TV weatherman Harvey Leonard tracks his career
Harvey Leonard enters the empty, dimly lit studio on a recent early afternoon, flips on some lights, and takes a seat at a computer used for creating graphics on a weather map.
WCVB-TV’s chief meteorologist begins checking weather models, radar information, and e-mails from weather watchers and the National Weather Service. He sorts through notes left from earlier shifts in preparation for his 5 p.m. forecast. “We leave each other notes about our thoughts based on our own research,’’ he says. “It’s helpful.”
Marking his 40th year in the business, Leonard admits to a lifelong obsession with weather. “I am just fascinated by weather patterns, the way they’re always changing, the challenge of analyzing it all,” he says.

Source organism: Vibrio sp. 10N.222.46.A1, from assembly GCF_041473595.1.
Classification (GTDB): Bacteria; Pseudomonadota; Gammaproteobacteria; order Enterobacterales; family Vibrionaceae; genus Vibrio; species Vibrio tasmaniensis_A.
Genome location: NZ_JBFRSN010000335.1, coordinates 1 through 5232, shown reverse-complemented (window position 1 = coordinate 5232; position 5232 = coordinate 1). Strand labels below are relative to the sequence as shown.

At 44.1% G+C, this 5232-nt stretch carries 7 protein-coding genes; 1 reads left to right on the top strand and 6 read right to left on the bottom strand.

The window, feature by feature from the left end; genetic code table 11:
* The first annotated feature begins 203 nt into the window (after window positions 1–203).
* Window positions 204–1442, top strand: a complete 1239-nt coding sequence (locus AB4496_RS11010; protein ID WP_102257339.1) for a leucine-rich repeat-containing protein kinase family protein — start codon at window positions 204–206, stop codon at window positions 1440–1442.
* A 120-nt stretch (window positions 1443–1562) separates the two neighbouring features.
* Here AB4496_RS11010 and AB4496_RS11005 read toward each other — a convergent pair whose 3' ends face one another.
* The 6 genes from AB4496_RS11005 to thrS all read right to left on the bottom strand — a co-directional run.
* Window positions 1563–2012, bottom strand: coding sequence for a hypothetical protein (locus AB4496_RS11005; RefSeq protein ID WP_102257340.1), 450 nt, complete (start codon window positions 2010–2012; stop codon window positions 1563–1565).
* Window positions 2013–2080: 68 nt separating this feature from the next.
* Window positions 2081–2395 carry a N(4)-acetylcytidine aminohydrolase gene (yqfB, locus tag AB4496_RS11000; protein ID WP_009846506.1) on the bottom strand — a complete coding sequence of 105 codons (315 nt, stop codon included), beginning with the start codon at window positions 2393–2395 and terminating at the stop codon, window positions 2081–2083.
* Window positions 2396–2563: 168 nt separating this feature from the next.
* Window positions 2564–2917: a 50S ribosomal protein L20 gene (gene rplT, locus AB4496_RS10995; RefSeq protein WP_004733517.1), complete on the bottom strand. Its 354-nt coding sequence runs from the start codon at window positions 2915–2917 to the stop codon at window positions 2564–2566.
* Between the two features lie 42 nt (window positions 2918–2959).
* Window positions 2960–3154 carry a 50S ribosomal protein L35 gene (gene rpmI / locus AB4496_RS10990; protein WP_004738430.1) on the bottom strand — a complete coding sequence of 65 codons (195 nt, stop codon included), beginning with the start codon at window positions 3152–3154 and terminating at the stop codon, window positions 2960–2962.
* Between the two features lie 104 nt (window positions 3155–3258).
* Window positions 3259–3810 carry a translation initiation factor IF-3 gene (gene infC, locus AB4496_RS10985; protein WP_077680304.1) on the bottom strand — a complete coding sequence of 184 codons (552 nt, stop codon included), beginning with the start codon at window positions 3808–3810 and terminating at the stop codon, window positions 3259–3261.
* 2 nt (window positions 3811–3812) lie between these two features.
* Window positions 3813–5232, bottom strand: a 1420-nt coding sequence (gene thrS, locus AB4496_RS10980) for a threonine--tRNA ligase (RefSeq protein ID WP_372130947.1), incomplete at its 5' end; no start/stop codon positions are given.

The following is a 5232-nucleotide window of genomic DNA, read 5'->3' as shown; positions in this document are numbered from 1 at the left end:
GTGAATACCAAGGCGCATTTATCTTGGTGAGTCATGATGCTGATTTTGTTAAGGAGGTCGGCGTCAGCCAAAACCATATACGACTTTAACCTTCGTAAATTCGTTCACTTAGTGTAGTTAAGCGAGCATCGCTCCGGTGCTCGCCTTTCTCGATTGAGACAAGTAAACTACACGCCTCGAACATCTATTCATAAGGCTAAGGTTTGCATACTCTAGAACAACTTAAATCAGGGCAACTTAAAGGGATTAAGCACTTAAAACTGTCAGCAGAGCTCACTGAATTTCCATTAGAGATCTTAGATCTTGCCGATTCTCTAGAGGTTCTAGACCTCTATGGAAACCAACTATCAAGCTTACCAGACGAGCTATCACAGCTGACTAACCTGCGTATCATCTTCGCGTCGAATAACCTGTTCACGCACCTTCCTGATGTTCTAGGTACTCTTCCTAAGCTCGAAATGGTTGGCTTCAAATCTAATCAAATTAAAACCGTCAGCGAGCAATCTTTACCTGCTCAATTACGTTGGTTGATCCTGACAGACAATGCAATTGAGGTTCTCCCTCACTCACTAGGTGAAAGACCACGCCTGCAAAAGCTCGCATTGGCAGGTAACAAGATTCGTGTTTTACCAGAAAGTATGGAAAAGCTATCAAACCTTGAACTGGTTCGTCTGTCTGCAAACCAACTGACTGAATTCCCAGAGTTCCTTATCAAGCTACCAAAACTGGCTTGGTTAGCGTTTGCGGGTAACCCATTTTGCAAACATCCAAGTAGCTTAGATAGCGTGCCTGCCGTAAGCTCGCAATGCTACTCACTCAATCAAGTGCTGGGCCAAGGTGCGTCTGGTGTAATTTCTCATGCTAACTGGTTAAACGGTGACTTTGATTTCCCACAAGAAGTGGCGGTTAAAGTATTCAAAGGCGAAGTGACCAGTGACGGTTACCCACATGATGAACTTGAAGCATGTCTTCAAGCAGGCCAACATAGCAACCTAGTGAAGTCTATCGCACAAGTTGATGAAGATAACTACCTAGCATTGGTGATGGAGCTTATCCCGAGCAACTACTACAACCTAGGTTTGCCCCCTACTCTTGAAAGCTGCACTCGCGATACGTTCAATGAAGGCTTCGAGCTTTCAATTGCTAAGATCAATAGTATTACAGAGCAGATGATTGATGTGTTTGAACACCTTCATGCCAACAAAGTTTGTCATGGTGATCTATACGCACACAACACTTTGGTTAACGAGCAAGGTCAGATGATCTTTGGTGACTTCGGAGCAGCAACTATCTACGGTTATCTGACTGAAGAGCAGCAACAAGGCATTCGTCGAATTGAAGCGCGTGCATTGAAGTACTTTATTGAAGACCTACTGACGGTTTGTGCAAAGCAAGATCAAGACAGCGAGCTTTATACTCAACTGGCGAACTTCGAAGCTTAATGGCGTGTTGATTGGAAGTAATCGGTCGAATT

Right now he is checking the radar to track a possible nor’easter. He zooms in. The absence of colors on the screen indicate nothing is happening in the area. He scrolls out and red, orange, and green colors emerge, showing meteorological activity in the distance.
Sometimes whistling as he moves graphics around a computerized map, he recalls the changes he’s seen. “Thirty to forty years ago there weren’t as many computer models and what we did have was not as sophisticated,” he explains. “We had radar and satellite data, but it’s all greatly improved now.”
Leonard, 65, says his fascination took hold early. “When I was about 5, my parents thought I was odd. I was so into the weather they’d say ‘We don’t know what’s wrong with him.’ I couldn’t sleep when there was the threat of a storm, and I had trouble focusing on school.”
His parents bought him his first weather book when he was 8 or 9. “That nurtured my interests and my love of the science of weather really flourished.”
But Leonard felt alone in his fixation. “It was difficult because I didn’t know anyone else who had as intense an interest. I was still really into sports; I had a lot of friends, and I liked girls, but I just really liked weather. I was so in tune to it I could tell by looking up at the sun what time it was within 20 minutes.”